Families flock to Mile Cross Festival but there are fears over its future
- Credit: Archant
Enjoy it while you can - that is the message from organisers of a long-running community festival in Mile Cross.
People, young and old, have descended on Sloughbottom Park today (Saturday, June 24) for the 36th Mile Cross Community Festival.
From small beginnings, the event now attracts scores of people and families from Mile Cross and surrounding areas.
But while organisers hope the rain will hold off for this year's event, there are real concerns about whether next year's festival will happen.
Richard Edwards, chairman of the Mile Cross Community Festival committee said: 'This year's event is the same as every year - it's for the community, to bring people together in harmony and enjoyment.
You may also want to watch:
'We're really struggling with funds. We don't know if we're going to have one next year. We're trying to sort something out for next year but at the moment we're struggling.'
The festival was opened by Norwich's Lord Mayor David Fullman. He said: 'I think it's really great and shows that the community really looks after itself.'
- 1 Missing man found by off-duty police officer
- 2 £5m roadworks on A47 cause delays - and months more to come
- 3 Man jailed for 24 years for raping and sexually assaulting two girls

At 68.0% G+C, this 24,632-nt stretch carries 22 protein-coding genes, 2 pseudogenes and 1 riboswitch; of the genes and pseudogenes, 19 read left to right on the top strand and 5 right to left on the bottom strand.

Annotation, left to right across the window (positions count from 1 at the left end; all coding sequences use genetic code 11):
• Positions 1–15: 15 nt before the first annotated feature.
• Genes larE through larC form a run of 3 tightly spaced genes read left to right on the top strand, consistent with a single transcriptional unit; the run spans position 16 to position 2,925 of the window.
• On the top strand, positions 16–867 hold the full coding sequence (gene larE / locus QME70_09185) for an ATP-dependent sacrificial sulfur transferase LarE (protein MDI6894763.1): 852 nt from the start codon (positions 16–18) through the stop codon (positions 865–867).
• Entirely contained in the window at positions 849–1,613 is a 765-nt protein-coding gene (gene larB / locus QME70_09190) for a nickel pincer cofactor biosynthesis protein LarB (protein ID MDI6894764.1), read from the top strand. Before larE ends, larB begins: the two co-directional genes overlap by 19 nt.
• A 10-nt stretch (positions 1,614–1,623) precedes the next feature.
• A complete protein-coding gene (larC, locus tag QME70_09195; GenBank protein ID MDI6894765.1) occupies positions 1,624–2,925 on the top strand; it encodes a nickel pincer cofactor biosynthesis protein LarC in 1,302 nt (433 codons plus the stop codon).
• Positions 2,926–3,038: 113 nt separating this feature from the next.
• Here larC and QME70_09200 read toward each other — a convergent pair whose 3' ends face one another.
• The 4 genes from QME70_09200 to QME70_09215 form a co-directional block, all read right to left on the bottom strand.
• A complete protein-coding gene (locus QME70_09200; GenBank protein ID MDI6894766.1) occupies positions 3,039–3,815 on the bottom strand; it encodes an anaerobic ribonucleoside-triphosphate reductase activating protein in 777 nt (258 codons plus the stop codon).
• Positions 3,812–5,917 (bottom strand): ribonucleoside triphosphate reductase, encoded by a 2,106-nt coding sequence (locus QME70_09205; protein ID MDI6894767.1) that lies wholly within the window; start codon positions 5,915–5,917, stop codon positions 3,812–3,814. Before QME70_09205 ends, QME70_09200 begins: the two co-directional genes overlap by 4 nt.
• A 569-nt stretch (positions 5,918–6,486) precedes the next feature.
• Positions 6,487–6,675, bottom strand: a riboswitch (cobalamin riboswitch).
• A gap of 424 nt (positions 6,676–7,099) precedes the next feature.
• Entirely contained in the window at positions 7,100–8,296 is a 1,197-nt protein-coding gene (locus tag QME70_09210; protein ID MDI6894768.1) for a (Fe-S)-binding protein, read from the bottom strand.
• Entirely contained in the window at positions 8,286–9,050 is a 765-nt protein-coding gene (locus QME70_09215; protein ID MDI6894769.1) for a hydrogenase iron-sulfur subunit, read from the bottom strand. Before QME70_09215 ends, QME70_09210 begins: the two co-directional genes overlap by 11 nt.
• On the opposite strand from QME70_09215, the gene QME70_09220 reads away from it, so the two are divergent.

- 4 Three Norfolk hotels named among the best for romance in the UK
- 5 Man charged after cannabis factory and 300 plants found above pizza takeaway
- 6 Norfolk campsite voted third best in UK
- 7 Village rounds on council over 'disgraceful' road resurfacing that covered cycle lanes and blocked drains
- 8 Road cleared after three-vehicle collision on A47
- 9 Early hours arrests as part of 'ongoing police investigation'
- 10 Pub boss struggling to recruit ahead of lockdown lifting
Charlene and David Parker, both 37, and from nearby Galley Hill attended with their children Scott, 12, Luke, 10, and Millie, three.
Mrs Parker said: 'We come every year. We like walking around - it's nice to bring the community together.'
The said it would be 'a shame' if it did not continue.
Mr Parker said: 'Its not the biggest one around but it's nice people can get together and see their friends.'
Gavin Goldsmith, 33, from Adelaide Street, Norwich, had not been to the event before but was impressed.
Mr Goldsmith, who took his two children Mackenzie, four, and Connor, 12, said: 'We haven't been before it's the first I've heard of it but would definitely come back again - there's a lot of stuff here.
'It gives the kids something to do.'
Mr Goldsmith admitted it would be 'a shame' if the event did not go ahead next year.
Catherine Merriman, 51, from Norwich, and her sister Ann, 57, from Fakenham, also attended.
Catherine said: 'I've never been before but it's good. It's nice, there's a variety of things. I would come again.'
Ann said: 'I think it's really good. It's a good way to get all the community together.'
The festival started on Peterson Park with only a few stalls and attractions.
But after it continued to grow, it was moved to Sloughbottom Park a few years ago.
As well as the arena events, this year's festival also has classic cars, craft stalls and exhibits by groups and organisations including the Scouts, Army, emergency services, Norwich Labour Party, the Norman Centre and Phoenix Centre.